Awesome DNA Music from the 90s Courtesy of The Shamen

As I note on the FAQ page, I originally started thinking of genetically based music in the 1990s after seeing a scientist play the nucleotide sequence for insulin. I have never been able to find a recording of that performance, but the illustrious Mo Costandi of NeuroPhilosophy fame pointed me to this great piece by The Shamen from 1995 based on the S2 protein. Seriously, give it a listen:

The Shamen – S2 Translation (S2 Protein)

It’s a very cool piece and even cooler when you know the whole explanation of how they did it (which I’m reprinting here from YouTube in its entirety):

The track ‘S2 Translation’ was generated from the DNA sequence and the amino acid characteristics of the S2 protein. The time signature of the piece is given by the codon: 3 base pairs per codon gives one codon per bar, hence the time signature is 3/4 or waltz time.The ‘top line melody’ comes directly from the base pair sequence itself (the bases cystosine, adenine, guanine and thymidine being mapped to the notes C, A G and E respectively) while progressions in the bass are reflective of the characteristics of the amino acids which are the result of translation. The number and nature of bass notes per codon/bar were determined by the hydrophobicity/hydrophilicity, ionic charge (positive or negative) and size of each amino acid residue (Proline, for example,which has no characteristics other than its small size, can be identified easily as the bars where the bass line ‘drops out’). The musical output resulting from these rules was further processed by mapping the notes onto different tonalities, both to make the piece more interesting, and to suggest the organisation of the protein molecule into regions of different secondary structure (although since S2 is a membrane protein and thus impossible to crystallise outside the lipid bilayer, this was definitely creative licence).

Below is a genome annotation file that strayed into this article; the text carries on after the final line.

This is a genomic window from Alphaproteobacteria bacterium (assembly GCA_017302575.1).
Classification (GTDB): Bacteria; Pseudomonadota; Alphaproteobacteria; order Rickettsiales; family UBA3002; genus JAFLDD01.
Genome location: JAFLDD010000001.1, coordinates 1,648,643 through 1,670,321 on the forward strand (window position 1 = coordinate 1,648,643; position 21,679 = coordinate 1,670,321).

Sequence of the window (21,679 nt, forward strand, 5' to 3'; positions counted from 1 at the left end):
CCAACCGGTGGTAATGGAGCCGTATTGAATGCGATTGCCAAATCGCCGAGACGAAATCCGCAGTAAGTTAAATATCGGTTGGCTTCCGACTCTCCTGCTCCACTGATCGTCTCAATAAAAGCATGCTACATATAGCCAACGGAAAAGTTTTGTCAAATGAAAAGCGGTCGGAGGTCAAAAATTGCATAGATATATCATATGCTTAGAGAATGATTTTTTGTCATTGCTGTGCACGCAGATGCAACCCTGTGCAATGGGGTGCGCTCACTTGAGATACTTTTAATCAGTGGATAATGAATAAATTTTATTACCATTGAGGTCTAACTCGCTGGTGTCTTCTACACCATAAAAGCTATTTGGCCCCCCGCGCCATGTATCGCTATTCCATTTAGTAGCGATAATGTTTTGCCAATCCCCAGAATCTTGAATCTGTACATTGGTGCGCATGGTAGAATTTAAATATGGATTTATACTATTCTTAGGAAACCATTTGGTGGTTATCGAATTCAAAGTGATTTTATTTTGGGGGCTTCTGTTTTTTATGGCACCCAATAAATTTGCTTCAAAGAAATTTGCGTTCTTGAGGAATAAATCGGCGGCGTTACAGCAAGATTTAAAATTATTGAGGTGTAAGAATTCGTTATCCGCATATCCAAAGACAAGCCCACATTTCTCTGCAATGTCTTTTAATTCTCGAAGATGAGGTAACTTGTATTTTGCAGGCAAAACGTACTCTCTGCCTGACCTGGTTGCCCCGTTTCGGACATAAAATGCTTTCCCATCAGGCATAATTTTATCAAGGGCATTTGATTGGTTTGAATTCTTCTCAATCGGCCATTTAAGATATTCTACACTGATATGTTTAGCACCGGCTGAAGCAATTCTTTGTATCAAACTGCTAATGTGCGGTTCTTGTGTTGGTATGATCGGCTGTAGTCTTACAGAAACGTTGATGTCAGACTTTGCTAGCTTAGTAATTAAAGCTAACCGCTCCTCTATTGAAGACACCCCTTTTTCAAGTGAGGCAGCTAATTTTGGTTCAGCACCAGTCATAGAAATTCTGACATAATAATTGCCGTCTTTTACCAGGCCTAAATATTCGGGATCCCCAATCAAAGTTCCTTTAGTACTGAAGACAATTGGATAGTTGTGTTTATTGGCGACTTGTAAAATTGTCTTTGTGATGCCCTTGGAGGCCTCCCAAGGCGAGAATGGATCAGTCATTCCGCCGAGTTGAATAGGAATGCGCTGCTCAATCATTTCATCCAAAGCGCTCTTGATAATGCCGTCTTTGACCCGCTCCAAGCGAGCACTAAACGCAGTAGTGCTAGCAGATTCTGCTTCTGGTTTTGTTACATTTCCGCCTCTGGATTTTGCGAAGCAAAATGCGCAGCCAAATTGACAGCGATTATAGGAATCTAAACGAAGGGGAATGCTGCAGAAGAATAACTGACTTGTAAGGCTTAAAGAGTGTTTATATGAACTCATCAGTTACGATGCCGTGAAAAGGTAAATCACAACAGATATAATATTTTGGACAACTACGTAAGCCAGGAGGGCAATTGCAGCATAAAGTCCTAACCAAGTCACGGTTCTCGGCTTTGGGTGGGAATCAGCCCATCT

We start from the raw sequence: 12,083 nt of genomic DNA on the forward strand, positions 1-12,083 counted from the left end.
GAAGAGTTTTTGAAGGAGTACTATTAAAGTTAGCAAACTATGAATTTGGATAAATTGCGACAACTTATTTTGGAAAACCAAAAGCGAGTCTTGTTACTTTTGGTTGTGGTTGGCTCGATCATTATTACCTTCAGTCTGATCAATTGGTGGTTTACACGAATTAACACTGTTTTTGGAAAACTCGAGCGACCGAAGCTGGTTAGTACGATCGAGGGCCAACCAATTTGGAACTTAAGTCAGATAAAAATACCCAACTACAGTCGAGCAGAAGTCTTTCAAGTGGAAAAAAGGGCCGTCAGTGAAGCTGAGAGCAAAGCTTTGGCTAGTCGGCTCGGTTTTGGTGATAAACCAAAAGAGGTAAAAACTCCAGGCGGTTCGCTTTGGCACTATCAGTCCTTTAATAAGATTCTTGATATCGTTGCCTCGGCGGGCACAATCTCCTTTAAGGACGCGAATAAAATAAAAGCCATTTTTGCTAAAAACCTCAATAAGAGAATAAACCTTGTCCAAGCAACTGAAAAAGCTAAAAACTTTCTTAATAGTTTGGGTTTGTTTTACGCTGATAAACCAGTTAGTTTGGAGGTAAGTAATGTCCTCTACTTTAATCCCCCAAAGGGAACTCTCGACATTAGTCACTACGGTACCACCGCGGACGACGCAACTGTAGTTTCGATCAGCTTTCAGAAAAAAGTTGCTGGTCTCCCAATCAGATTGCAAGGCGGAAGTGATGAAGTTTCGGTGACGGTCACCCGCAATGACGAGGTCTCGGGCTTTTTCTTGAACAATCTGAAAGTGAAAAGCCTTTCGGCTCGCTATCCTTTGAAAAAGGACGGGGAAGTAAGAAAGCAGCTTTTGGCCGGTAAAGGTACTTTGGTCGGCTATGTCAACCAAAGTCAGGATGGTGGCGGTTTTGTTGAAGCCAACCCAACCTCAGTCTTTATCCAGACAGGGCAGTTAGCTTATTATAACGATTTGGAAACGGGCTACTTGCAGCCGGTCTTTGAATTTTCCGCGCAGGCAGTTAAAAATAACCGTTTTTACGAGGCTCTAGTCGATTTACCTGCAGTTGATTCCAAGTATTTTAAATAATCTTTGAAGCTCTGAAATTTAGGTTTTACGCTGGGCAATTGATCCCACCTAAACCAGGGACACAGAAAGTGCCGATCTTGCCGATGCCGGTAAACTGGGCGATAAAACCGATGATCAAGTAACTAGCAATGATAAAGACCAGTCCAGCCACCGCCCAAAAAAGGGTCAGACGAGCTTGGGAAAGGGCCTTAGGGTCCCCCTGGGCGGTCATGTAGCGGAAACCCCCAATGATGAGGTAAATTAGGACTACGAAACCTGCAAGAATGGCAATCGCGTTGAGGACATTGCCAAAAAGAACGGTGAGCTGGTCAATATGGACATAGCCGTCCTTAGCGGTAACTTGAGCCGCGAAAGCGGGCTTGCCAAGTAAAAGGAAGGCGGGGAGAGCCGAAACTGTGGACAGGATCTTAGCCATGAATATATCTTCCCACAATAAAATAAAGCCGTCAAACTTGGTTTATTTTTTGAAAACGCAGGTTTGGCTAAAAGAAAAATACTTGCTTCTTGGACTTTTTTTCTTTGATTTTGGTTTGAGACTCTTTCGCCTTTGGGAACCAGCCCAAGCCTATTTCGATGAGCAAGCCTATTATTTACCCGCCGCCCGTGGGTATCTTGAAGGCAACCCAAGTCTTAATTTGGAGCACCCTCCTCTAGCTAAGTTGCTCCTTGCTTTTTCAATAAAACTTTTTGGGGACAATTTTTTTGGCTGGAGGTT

S2 is the receptor protein for 5-hydroxy tryptamine (Serotonin) and presumably for other tryptamines as well. It is thus one of the most important molecules in the mediation of both ordinary and non-ordinary (or “Shamanic”) states of consciousness, which is why the molecule was chosen for this piece. –Colin Angus

The piece is a great example of creative approaches to genetic music (which I talked about in this blog post, “Genetic Music Is Only As Limited As the Potential of Life Itself.”). The Shamen took the inherent mathematical rhythms found within the S2 protein and applied them in a way that improved on the note per nucleotide approach. While the genetic sequences I provide to make your own music may at first seem limiting, you only keep in mind that all life is based on the almost infinite combination of four note code on top of four-note code to see that the potential of genetic music is truly limitless (and, yes, a genetic music mash up would be freaking cool).

Still, as impressed as I am with The Shamen’s piece I must admit I prefer Lyle Beers awesome piece set to the FASTA sequence for the genetic marker for Restless Leg Syndrome. Yes, I’m totally partial, but can’t you just feel that leg a-twitchin’ in that awesome, dark piece?

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